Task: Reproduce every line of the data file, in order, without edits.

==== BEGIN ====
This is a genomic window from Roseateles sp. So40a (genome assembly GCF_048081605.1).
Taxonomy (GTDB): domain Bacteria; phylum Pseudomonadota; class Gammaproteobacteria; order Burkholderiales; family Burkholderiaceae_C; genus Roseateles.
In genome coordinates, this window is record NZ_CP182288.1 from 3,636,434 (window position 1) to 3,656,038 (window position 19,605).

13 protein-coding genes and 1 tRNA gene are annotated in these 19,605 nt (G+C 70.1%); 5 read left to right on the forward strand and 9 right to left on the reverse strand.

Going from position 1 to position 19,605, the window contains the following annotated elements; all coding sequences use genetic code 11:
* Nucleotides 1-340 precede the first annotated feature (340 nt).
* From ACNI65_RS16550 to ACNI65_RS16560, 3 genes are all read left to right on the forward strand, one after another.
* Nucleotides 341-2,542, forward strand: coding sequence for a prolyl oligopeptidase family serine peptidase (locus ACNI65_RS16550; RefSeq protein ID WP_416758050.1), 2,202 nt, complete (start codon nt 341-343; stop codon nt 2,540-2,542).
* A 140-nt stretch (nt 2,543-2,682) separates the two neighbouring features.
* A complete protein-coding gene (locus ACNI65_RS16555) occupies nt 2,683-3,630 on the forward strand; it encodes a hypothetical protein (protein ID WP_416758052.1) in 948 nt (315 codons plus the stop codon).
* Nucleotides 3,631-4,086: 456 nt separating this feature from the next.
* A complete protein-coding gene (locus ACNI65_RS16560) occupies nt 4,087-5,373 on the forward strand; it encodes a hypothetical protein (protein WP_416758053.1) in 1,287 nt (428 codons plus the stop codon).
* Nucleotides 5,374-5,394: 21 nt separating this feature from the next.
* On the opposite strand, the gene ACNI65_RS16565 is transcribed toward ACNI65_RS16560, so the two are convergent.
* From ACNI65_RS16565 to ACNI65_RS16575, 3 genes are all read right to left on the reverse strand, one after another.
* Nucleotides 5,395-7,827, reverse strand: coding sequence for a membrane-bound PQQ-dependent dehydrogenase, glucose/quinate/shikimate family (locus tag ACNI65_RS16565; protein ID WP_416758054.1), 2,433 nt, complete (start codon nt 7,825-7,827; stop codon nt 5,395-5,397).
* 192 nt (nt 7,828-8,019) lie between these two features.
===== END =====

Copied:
This is a genomic window from Roseateles sp. So40a (genome assembly GCF_048081605.1).
Taxonomy (GTDB): domain Bacteria; phylum Pseudomonadota; class Gammaproteobacteria; order Burkholderiales; family Burkholderiaceae_C; genus Roseateles.
In genome coordinates, this window is record NZ_CP182288.1 from 3,636,434 (window position 1) to 3,656,038 (window position 19,605).

13 protein-coding genes and 1 tRNA gene are annotated in these 19,605 nt (G+C 70.1%); 5 read left to right on the forward strand and 9 right to left on the reverse strand.

Going from position 1 to position 19,605, the window contains the following annotated elements; all coding sequences use genetic code 11:
* Nucleotides 1-340 precede the first annotated feature (340 nt).
* From ACNI65_RS16550 to ACNI65_RS16560, 3 genes are all read left to right on the forward strand, one after another.
* Nucleotides 341-2,542, forward strand: coding sequence for a prolyl oligopeptidase family serine peptidase (locus ACNI65_RS16550; RefSeq protein ID WP_416758050.1), 2,202 nt, complete (start codon nt 341-343; stop codon nt 2,540-2,542).
* A 140-nt stretch (nt 2,543-2,682) separates the two neighbouring features.
* A complete protein-coding gene (locus ACNI65_RS16555) occupies nt 2,683-3,630 on the forward strand; it encodes a hypothetical protein (protein ID WP_416758052.1) in 948 nt (315 codons plus the stop codon).
* Nucleotides 3,631-4,086: 456 nt separating this feature from the next.
* A complete protein-coding gene (locus ACNI65_RS16560) occupies nt 4,087-5,373 on the forward strand; it encodes a hypothetical protein (protein WP_416758053.1) in 1,287 nt (428 codons plus the stop codon).
* Nucleotides 5,374-5,394: 21 nt separating this feature from the next.
* On the opposite strand, the gene ACNI65_RS16565 is transcribed toward ACNI65_RS16560, so the two are convergent.
* From ACNI65_RS16565 to ACNI65_RS16575, 3 genes are all read right to left on the reverse strand, one after another.
* Nucleotides 5,395-7,827, reverse strand: coding sequence for a membrane-bound PQQ-dependent dehydrogenase, glucose/quinate/shikimate family (locus tag ACNI65_RS16565; protein ID WP_416758054.1), 2,433 nt, complete (start codon nt 7,825-7,827; stop codon nt 5,395-5,397).
* 192 nt (nt 7,828-8,019) lie between these two features.